Hostility? A bunch of polymath autodidact super genius comboxers, suddenly expert on liturgy and rubric, started a liturgical policing action against the pope and falsely accused him of disobedience, violations, etc. It turns out that they’re wrong about him being wrong, so they’ve moved the goalposts to say although he may have been right he went about it the wrong way. Are you really shocked that people reacted defensively against that horse shit? The man’s not been pope a month and suddenly a bunch of self-styled liturgical enforcers swoop in to decry his alleged infidelity. Get a grip and be thankful the instincts of many were to defend the pope. This is as it should be. I’m sure Francis knows his job better than his critics.

                Furthermore, dissenters are going to dissent regardless. Stop judging Francis’ actions by what hypothetical ills people may or may not work with it. That’s on them, not him.

                So calm down, have some faith in the new pope, have some faith in the Holy Spirit and the Petrine promise.

                • Jamie R

                  Defensive reaction: “What the Pope did was good. Of course, the Pope isn’t immune to criticism. Let’s talk about why what the Pope did here was right, and the good outweighs the bad.”

                  Lunatic idiocy: “This is beautiful and if you see anything at all wrong or questionable here, you’re a Pharisee.”

                  • Mark Shea

                    How about, “This was beautiful and if you threaten to leave the Church, or declare him anti-christ, or try to compare support for him to support for Saddam Hussein, you have taken leave of your senses.”

                    • Jamie R

                      Who’s declaring that the Pope is the anti-Christ?

                      I’m not saying that supporting the Pope is like supporting Saddam Hussein. I’m saying that supporting law-breaking is supporting law-breaking, and you shouldn’t do that without a strong, clearly articulated reason and without also reaffirming that law-breaking is bad.

                    • Mark Shea

                      People like this: http://www.romancatholicimperialist.org for one.

                      There’s such a thing a reasonable proportion in an argument. When you try to compare a legislator altering a malleable human tradition with utter disregard for the fifth commandment on a massive scale, you only make your argument look ridiculous. It’s like equating failure to tighten the lid on the mayonaisse jar with rape and murder. Nobody can take it seriously outside the bubble of liturgical obsessiveness.

                    • Jamie R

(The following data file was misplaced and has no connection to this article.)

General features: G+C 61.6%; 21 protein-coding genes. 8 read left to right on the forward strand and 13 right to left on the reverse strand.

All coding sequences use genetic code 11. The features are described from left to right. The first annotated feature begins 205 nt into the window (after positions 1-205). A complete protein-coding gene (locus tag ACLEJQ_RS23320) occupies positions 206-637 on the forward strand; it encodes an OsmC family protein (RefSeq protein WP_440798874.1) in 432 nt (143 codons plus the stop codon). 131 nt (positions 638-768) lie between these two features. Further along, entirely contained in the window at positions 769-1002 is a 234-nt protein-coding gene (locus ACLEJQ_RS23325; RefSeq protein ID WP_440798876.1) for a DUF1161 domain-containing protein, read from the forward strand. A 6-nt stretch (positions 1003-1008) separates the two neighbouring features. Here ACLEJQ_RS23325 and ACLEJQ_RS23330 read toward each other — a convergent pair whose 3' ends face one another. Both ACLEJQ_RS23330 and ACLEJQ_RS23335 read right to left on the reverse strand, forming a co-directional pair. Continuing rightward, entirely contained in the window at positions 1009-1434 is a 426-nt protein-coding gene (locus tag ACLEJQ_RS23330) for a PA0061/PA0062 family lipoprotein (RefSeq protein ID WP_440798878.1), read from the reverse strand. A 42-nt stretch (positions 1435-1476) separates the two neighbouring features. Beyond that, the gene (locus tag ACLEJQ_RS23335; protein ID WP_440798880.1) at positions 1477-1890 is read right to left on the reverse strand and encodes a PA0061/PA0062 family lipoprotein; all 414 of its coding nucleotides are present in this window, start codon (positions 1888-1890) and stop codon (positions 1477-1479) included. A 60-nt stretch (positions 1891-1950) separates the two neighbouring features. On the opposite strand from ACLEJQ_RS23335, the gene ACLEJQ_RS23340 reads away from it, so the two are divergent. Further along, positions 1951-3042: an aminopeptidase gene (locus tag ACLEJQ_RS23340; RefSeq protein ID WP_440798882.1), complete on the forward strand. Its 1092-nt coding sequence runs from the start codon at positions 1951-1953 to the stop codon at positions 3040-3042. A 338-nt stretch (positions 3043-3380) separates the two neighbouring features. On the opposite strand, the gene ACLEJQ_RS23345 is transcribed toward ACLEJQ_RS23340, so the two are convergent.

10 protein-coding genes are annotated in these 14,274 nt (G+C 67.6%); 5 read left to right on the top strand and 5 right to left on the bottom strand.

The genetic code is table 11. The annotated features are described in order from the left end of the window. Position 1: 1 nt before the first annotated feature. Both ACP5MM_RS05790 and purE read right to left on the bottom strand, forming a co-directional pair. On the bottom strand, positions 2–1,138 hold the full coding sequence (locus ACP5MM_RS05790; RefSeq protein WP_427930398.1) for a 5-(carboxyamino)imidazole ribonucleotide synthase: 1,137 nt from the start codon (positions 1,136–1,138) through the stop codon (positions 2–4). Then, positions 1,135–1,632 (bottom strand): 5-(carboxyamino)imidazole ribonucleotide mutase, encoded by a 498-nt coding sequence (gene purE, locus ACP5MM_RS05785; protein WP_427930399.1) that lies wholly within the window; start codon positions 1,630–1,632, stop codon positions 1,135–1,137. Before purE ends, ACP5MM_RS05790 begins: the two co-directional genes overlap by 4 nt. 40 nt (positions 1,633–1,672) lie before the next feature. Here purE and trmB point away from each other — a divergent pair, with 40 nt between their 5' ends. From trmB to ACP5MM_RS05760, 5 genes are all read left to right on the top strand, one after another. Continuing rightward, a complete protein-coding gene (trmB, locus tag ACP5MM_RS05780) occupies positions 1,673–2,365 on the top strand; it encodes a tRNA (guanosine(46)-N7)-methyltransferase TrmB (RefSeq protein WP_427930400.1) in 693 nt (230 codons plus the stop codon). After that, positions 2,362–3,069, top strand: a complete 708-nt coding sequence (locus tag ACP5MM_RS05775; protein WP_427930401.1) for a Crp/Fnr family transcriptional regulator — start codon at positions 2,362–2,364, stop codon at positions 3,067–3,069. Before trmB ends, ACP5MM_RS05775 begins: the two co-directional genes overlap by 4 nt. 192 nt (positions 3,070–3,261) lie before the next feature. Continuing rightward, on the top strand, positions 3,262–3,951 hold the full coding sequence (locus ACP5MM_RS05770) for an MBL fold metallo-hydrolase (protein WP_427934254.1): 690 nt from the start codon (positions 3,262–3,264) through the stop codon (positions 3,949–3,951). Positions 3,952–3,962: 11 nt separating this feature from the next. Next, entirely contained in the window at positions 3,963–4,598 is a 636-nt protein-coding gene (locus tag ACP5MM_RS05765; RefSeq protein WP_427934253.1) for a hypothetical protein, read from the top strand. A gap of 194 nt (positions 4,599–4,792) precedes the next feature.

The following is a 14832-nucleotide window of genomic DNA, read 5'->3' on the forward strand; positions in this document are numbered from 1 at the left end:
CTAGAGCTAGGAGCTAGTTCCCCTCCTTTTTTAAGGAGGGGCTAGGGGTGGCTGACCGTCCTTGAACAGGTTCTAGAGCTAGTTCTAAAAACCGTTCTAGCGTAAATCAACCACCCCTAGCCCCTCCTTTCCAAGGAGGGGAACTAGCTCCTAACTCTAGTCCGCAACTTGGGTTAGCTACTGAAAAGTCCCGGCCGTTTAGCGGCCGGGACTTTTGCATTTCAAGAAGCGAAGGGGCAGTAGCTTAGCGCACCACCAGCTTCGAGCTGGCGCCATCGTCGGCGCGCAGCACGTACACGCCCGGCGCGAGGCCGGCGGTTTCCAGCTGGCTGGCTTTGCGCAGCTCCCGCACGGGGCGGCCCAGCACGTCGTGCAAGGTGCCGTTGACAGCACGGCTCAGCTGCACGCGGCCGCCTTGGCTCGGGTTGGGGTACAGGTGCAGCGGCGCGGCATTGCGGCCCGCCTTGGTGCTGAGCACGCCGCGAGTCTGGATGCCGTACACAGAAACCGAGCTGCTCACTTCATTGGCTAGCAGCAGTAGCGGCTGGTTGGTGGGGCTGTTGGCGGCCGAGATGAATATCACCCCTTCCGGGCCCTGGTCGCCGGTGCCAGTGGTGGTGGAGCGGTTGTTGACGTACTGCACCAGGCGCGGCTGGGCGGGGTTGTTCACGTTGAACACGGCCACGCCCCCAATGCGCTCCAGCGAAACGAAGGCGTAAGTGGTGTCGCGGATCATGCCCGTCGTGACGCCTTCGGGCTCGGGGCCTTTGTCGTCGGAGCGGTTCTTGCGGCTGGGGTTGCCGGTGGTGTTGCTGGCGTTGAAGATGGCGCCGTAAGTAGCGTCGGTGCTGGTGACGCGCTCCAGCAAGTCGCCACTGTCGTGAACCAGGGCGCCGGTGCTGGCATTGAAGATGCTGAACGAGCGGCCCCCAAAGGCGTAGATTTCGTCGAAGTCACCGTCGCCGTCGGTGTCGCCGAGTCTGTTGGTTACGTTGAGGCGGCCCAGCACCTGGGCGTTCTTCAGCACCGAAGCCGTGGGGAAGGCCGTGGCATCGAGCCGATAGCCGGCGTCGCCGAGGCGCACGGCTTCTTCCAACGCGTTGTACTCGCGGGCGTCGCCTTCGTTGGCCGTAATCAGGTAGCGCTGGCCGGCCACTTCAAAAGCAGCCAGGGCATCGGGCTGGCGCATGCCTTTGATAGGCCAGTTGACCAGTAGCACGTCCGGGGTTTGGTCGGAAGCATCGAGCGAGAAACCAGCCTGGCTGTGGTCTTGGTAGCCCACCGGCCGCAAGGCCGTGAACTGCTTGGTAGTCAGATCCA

To put it differently,

                      All law-breaking is bad. Everything from speeding, having a beer when you’re 20, to murder are bad. However, for many laws, the good from breaking them outweighs the harm of breaking them. But that doesn’t change that law-breaking is harmful. When anyone – from an altar boy to the Pope – disregards a rubric, that’s harmful. When they do so in public in a way that’s reported in every newspaper in the world, that’s harmful. The fact that the good outweighs the harm doesn’t mean there’s no harm.

                      And calling people who want to address that harm pharisees does no one any good.

                    • Mark Shea

                      I repeat, I’m not saying anybody who expresses any concern is a Pharisee. I’m addressing people whose minds and hearts are consumed with straining at this theological equivalent of a gnat, while being absolutely oblivious to the camel of batshit crazy spite, malice and rancor they are swallowing.

                  • ivan_the_mad

                    No, lunacy is not knowing the first thing about ecclesiastic law but convening a Star Chamber to wrongly convict the pope in absentia. People who do actually know the first thing about it have concluded that the pope broke no law. What part of that do you not grasp?

    • “joe”

      “our liberation of the Iraqi people”

      words fail me

      • Jamie R

        “words fail me”

        clearly.

  • Pathfinder’s wife

    Perhaps it would be better if “war” was left for what it is: an issue of the state — render onto Caesar. War is a dirty business, and there never was anything “just” about any of them. They fall quite outside any morality — even the most “just” of them; perhaps the only truly just wars are those that are over quickly with the minimum amount of casualties and damage.
    It would be wonderful if they never happened again, and perhaps the Church’s place in this is to try and discourage them…but, due to human nature, the cessation of hostilities is not likely (and there are dangers in regards to the type of society one would be in if total eradication of war came into being — a planet full of peaceful drones who are never in conflict doesn’t sound so great either).
    As for Iraq…was it a “clean” war? Pffft…no, but then none of them ever are. Was it right to go in? Maybe…it certainly has opened up another can of worms, but then they all do, and I don’t much mourn the passing of Saddam Hussein, nor his regime (having direct evidence of some of the nasty stuff he did; that some of his opponents are no better is merely the way this usually works out in this world).

    • Jamie R

      No intentional human act falls outside morality. If war did fall outside of morality, why would it be wonderful if war never happened against?

      The only way for war to fall outside moral considerations would be it was just a pure force of nature. Tsunamis and hurricanes, for instance, aren’t morally good or bad. Likewise, indigestion is a force of nature – whether you get sick after eating a certain food isn’t morally good or bad. However, poisoning someone isn’t an act of nature – it’s a rational and therefore moral act, that will almost always be an evil one.

      War consists entirely of human beings making intentional, rational decisions. This means it’s subject to moral analysis. If warmongers had the rational faculties of beasts, then war would fall outside of morality, just like it isn’t immoral for a cat to kill a mouse. Unlike a cat, even Dick Cheney has a rational immortal soul.